ESPE Abstracts (2018) 89 P-P2-240

ESPE2018 Poster Presentations Growth & Syndromes P2 (45 abstracts)

The Validation of an Automated Bone Age Assessment in Girls with Turner Syndrome – A Pilot Study

Ondrej Soucek , Jan Lebl , Klara Maratova , Dana Zemkova & Zdenek Sumnik

Department of Pediatrics, Second Faculty of Medicine, Charles University and Motol University Hospital, Prague, Czech Republic

Background: Bone age evaluation is a basic tool to manage the treatment of girls with Turner syndrome (TS). The current standard of care is to involve an experienced medical staff to use the Tanner Whitehouse 3 (TW3) or Greulich-Pyle (GP) method for manual evaluation of the bone age. As this is time consuming and may be partially influenced by the evaluator’s skills, automated systems may prove more efficient.

Objective and hypothesis: The aim of this study was to compare the manual and automated bone age analysis in a pilot group of girls with Turner syndrome of different age. We expected good concordance between the two methods.

Methods: The manual bone age evaluation was performed by an experienced anthropologist while using the TW3 method. The BoneXpert software (Visiana, Denmark) was used for the automated analyses. The difference in the RUS parameter between the two methods was calculated (t-test) and the influence of age and pubertal status was tested (multiple linear regression).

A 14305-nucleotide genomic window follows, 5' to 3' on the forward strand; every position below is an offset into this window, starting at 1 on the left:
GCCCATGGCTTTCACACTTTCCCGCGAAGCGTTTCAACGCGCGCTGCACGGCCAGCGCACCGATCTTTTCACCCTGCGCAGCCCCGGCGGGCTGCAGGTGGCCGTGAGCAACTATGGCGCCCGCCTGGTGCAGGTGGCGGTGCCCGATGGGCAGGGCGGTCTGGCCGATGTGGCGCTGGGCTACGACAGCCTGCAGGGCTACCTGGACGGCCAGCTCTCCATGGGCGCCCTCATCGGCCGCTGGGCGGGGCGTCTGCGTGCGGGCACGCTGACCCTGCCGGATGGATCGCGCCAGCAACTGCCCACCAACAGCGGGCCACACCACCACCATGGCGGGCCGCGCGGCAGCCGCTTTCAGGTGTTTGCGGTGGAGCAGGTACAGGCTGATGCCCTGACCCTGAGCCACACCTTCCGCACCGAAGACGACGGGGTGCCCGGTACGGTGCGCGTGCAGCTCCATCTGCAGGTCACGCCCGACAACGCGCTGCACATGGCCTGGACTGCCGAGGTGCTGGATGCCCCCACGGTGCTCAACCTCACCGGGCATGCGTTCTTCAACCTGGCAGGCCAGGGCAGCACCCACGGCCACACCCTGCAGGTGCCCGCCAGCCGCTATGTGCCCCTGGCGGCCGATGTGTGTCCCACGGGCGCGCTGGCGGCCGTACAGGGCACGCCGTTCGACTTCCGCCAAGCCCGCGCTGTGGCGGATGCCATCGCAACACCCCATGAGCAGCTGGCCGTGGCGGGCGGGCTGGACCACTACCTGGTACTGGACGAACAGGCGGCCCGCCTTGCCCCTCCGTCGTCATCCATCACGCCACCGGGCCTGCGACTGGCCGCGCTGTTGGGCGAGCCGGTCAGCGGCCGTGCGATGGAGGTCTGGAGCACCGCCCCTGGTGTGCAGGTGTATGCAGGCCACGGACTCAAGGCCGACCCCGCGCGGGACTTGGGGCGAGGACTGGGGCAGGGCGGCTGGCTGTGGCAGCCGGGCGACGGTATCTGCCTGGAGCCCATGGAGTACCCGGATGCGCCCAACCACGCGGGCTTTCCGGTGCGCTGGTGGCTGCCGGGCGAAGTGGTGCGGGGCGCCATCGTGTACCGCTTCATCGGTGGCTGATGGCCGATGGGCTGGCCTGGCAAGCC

Results: There were 41 girls with TS participating in this study and their mean age was 10.7±3.3 year. The breast stage development according to Tanner’s pubertal scale was 1, 2+3 and 4+5 in 19, 12 and 10 girls, respectively. The mean RUS parameter difference (manual – automated) was +0.6±0.7 year (min. −0.7, max. +2.4) and there was no statistically significant difference between the two methods (P=0.37). In four girls (10%), the automated system computed bone age more than 1.5 years lower than were the manually assessed bone age values. Neither the age nor the pubertal status influenced the difference between the manual and automated bone age measurement.

Conclusions: The automated bone age analysis software produces similar values compared to the manual assessment. Therefore, it keeps promise for more efficiency in daily clinical routine. However, in some girls with TS the extent of underestimation may be of clinical concern. Therefore, validation on larger populations of different diseases is needed to draw the final conclusions and identify the potential pitfalls of the otherwise very convenient endocrinology tool.

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